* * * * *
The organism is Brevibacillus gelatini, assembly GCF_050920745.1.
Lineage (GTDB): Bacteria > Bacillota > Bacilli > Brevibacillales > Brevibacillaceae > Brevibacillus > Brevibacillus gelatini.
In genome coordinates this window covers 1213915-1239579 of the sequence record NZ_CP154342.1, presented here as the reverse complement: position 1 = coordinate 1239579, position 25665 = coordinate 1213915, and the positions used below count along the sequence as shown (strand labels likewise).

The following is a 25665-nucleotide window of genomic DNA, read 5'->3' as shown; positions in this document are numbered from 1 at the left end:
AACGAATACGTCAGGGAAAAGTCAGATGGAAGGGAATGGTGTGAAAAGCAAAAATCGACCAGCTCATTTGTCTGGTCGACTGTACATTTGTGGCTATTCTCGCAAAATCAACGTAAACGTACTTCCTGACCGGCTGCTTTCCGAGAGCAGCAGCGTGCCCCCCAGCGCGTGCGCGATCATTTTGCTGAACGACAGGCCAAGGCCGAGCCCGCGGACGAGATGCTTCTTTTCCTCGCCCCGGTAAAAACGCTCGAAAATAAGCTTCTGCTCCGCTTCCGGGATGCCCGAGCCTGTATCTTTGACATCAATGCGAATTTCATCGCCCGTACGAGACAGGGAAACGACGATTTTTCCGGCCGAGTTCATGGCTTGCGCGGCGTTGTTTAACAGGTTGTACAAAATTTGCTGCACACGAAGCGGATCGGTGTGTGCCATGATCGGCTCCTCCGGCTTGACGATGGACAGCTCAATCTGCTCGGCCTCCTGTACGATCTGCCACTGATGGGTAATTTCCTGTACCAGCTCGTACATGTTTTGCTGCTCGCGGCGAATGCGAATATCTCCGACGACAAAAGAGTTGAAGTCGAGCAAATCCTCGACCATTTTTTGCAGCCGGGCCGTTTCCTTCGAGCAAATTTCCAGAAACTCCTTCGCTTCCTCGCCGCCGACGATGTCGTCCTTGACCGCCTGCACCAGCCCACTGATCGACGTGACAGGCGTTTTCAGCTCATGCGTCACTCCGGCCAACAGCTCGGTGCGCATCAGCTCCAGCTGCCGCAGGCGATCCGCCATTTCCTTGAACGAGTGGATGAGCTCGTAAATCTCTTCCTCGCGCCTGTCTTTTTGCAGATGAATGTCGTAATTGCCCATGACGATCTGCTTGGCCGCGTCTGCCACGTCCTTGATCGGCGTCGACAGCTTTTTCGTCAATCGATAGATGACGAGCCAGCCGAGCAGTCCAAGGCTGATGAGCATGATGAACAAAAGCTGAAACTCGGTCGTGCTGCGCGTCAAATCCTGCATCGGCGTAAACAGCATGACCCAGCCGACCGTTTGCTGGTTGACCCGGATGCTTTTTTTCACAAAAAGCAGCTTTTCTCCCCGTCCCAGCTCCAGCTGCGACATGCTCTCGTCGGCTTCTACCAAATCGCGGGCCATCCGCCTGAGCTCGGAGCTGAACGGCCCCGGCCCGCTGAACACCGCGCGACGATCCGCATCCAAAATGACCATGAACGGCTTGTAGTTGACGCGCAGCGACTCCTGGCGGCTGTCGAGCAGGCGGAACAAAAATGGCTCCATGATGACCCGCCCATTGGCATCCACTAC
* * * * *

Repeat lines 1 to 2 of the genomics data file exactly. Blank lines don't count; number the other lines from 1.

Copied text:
The organism is Brevibacillus gelatini, assembly GCF_050920745.1.
Lineage (GTDB): Bacteria > Bacillota > Bacilli > Brevibacillales > Brevibacillaceae > Brevibacillus > Brevibacillus gelatini.